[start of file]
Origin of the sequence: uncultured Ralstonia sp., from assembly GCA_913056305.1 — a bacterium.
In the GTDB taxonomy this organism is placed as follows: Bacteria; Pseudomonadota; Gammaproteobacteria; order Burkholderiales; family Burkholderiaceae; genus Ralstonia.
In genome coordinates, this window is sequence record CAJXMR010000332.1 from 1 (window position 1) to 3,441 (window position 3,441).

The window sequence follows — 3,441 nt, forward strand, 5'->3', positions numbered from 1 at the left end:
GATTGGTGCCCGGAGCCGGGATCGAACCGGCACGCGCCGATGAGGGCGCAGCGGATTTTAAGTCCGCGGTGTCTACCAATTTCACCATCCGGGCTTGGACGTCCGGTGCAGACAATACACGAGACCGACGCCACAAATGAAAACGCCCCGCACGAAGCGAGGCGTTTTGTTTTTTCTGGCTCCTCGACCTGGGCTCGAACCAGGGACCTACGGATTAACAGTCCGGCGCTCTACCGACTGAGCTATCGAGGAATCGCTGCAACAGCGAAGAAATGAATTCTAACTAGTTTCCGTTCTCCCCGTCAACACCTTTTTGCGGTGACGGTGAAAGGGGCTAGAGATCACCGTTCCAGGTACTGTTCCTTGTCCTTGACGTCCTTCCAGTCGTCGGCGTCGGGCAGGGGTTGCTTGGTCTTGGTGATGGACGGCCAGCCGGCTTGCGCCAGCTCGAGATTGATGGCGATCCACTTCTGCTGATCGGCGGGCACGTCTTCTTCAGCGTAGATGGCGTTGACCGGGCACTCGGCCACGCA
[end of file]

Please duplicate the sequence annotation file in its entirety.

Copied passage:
Origin of the sequence: uncultured Ralstonia sp., from assembly GCA_913056305.1 — a bacterium.
In the GTDB taxonomy this organism is placed as follows: Bacteria; Pseudomonadota; Gammaproteobacteria; order Burkholderiales; family Burkholderiaceae; genus Ralstonia.
In genome coordinates, this window is sequence record CAJXMR010000332.1 from 1 (window position 1) to 3,441 (window position 3,441).

The window sequence follows — 3,441 nt, forward strand, 5'->3', positions numbered from 1 at the left end:
GATTGGTGCCCGGAGCCGGGATCGAACCGGCACGCGCCGATGAGGGCGCAGCGGATTTTAAGTCCGCGGTGTCTACCAATTTCACCATCCGGGCTTGGACGTCCGGTGCAGACAATACACGAGACCGACGCCACAAATGAAAACGCCCCGCACGAAGCGAGGCGTTTTGTTTTTTCTGGCTCCTCGACCTGGGCTCGAACCAGGGACCTACGGATTAACAGTCCGGCGCTCTACCGACTGAGCTATCGAGGAATCGCTGCAACAGCGAAGAAATGAATTCTAACTAGTTTCCGTTCTCCCCGTCAACACCTTTTTGCGGTGACGGTGAAAGGGGCTAGAGATCACCGTTCCAGGTACTGTTCCTTGTCCTTGACGTCCTTCCAGTCGTCGGCGTCGGGCAGGGGTTGCTTGGTCTTGGTGATGGACGGCCAGCCGGCTTGCGCCAGCTCGAGATTGATGGCGATCCACTTCTGCTGATCGGCGGGCACGTCTTCTTCAGCGTAGATGGCGTTGACCGGGCACTCGGCCACGCA